Cate v. Blue Cross & Blue Shield of Alabama, 434 F. Supp. 1187 (E.D. Tenn. 1977)

US District Court for the Eastern District of Tennessee - 434 F. Supp. 1187 (E.D. Tenn. 1977)
August 4, 1977

434 F. Supp. 1187 (1977)

Harold R. CATE et al.

Civ. Nos. 3-77-152 and 3-77-153.

United States District Court, E. D. Tennessee, N. D.

August 4, 1977.

*1188 William D. Vines, Knoxville, Tenn., for plaintiffs.

Jerome Templeton, Knoxville, Tenn., for defendant.


JOSEPH H. YOUNG, District Judge, sitting by designation.

The plaintiffs are three individuals claiming to be insured parties and beneficiaries under a contract of insurance between defendant, Blue Cross and Blue Shield of Alabama, and South Central Bell Telephone Company.[1] Suit was originally brought in the Chancery Court for Knox County, Tennessee, Division 1, and removed to this Court pursuant to 28 U.S.C. § 1441. The defendant has filed a motion to dismiss. Plaintiffs oppose the motion and move to remand the cases to state court. The Court has considered the motions, and concludes the complaints fail to state claims over which the Court has original jurisdiction, and that removal was improper. The cases will, therefore, be remanded to the Chancery Court for Knox County.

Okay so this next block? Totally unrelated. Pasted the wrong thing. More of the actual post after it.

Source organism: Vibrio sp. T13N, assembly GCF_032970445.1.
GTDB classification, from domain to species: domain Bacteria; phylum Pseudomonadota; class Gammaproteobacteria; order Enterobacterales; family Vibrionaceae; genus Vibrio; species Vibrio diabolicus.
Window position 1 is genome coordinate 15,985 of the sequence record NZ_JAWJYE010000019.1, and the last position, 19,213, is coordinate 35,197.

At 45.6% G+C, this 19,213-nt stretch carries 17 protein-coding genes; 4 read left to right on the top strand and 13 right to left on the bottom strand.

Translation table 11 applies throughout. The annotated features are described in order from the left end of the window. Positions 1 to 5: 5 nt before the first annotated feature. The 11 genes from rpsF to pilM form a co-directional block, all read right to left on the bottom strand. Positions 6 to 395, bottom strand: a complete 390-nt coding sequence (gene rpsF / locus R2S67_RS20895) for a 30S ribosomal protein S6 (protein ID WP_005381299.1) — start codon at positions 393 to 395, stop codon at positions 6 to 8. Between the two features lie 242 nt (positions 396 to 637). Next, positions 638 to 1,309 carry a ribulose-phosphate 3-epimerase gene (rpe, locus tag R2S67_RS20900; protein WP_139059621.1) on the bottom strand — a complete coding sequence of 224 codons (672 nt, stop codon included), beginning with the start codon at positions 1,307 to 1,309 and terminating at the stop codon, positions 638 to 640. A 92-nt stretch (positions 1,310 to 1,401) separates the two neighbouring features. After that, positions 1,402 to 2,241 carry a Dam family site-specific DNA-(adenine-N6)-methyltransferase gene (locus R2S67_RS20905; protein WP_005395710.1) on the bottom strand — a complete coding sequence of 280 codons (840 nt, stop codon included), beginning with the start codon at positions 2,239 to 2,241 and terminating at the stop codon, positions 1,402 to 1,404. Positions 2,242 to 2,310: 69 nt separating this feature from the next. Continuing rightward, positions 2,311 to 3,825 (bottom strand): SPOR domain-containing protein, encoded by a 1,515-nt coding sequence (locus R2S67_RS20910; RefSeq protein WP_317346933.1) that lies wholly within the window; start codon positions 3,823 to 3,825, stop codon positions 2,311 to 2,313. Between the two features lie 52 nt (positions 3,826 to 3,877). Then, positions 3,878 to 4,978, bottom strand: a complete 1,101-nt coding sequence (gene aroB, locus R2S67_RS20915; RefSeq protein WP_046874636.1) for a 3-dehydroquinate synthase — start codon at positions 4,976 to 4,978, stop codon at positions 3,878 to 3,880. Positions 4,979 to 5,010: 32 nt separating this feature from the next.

The complaints state causes of action for breach of contract. Plaintiffs contend that they are beneficiaries of defendant's agreement with South Central Bell to provide health benefits to its employees and former employees. They claim to have incurred medical expenses which defendant has refused to reimburse, and that this denies them guaranteed benefits. They point to an alleged ambiguity in the terms of the insurance coverage, and argue that under the law of Tennessee, the ambiguity must be resolved against the defendant.